I'm Michel Martin and this is TELL ME MORE from NPR News. Later in the program, my regular "Can I Just Tell You?" essay, and a mid-week treat for you. The a capella singing group Traces of Blue will be here. That is coming up. But first, we take a visit to the "Beauty Shop." That's where our roundtable of women writers, journalists and commentators talk about what's in the news and what's on their minds.
As I was heading home the other day, I was thinking about a situation I encountered a while ago when I landed back in the Washington, D.C., area after a trip.
I was hungry and saw that one of my favorite lunch spots had opened an outpost at the airport. So I ducked in there and was just about to order when I realized that a young woman standing next to me was having some sort of confrontation. It was loud, and getting louder.
Traces of Blue isn't quite a household name just yet, but if you're familiar with NBC's The Sing-Off, you might remember them by their old name, Afro-Blue, the a cappella jazz group hailing from Howard University in Washington, D.C.
They recently took a break from working on their debut EP to stop by NPR's D.C. studios for a special performance.
Acclaimed interviewer and broadcast journalist Charlie Rose, former anchor of the CBS News program Nightwatch, engages Americas best thinkers, writers, politicians, athletes, entertainers, business leaders, scientists and other newsmakers in one-on-one interviews and roundtable discussions five nights a week.
This new Friday night program will provide a retrospective of the best stories and interviews from the nightly PBS program CHARLIE ROSE. The show will capture the defining moments in politics science, business, culture, media and sports.
MCLAUGHLIN GROUP moves to 8:00 p.m., followed by DOC MARTIN @ 8:30 p.m.
Ari Hest makes his third appearance on Mountain Stage, recorded live at the Clay Center for the Arts and Sciences in Charleston, W.Va. Originally from the Bronx, Hest began booking and promoting his own shows while attending New York University, releasing three albums on his own label. This eventually led to a 2003 record deal and his major-label debut, Someone to Tell.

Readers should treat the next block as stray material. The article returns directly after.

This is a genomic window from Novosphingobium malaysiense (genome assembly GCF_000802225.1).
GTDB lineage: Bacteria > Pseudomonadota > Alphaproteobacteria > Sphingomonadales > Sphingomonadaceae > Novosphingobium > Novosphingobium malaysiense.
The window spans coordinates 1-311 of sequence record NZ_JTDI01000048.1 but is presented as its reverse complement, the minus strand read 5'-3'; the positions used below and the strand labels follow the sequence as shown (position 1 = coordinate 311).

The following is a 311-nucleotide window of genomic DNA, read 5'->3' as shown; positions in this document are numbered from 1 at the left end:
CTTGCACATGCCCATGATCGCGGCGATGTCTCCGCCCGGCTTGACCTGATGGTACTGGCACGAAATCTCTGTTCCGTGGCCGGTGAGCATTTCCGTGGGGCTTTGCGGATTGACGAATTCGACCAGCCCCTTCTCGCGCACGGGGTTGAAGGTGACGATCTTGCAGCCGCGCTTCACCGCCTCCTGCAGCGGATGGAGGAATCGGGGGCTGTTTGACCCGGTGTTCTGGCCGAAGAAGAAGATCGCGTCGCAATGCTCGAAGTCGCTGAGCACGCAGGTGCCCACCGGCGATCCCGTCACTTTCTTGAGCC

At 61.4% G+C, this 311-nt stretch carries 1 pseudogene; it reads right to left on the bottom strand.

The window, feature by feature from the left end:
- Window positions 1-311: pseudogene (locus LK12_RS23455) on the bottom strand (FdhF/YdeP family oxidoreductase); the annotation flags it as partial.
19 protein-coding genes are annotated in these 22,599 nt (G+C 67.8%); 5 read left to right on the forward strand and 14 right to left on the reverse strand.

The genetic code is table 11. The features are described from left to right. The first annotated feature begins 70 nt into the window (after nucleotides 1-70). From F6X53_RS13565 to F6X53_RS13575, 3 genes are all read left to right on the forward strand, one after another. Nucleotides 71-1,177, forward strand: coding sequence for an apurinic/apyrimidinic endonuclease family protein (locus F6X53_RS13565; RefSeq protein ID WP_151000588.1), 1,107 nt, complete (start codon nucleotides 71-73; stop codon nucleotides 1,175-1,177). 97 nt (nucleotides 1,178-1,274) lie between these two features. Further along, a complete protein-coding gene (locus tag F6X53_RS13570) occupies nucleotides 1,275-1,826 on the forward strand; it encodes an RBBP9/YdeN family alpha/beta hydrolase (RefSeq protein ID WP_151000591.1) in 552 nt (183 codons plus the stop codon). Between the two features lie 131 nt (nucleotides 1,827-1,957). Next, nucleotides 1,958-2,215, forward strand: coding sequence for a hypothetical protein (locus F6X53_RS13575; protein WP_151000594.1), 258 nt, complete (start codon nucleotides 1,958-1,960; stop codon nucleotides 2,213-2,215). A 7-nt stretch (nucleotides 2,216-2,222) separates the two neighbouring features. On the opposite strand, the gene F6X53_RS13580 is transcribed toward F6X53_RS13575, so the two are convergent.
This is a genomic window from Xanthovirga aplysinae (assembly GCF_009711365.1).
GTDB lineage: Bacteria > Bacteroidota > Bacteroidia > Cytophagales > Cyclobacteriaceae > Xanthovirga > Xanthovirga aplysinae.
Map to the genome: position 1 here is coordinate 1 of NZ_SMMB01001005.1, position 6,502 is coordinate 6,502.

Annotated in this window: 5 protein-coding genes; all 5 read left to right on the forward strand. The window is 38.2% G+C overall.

The World Cafe crew recently traveled to Rio de Janeiro, Brazil, the seventh destination in our Sense of Place series. From samba venues to popular bars, get a behind-the-scenes look at our trip through the city. We even venture further down along the coast to explore outside Rio de Janeiro, including Copacabana Beach and Sugarloaf Mountain.
It's one thing for an artist to talk about his failures — that's easy fodder for a good song — but art at its best incites positive change. "Sigh A While," this song from Boston's Kingsley Flood, is written to inspire. Kingsley Flood's Naseem Khuri says this tune is about the failures in all of us, and in particular about the patterns we can fall into. "I wrote the song about a friend who for years assured me he'd quit his job and change the world with his art," Khuri writes in an email. "We were driving around in his beat-up car one day and he was making the same promises.
Originally published on Wed July 17, 2013 10:30 am
In January, most members of Congress were catching their breath after a long campaign. Not California Rep. Mike Honda.
Just two months after winning a landslide re-election victory, the veteran Democrat was already busy campaigning for 2014. By the end of February, he had a campaign team in place. And he had lined up endorsements from a list of national Democratic heavyweights, beginning with President Obama.
Why the hurry?
A potential Democratic opponent named Ro Khanna was eyeballing Honda's seat.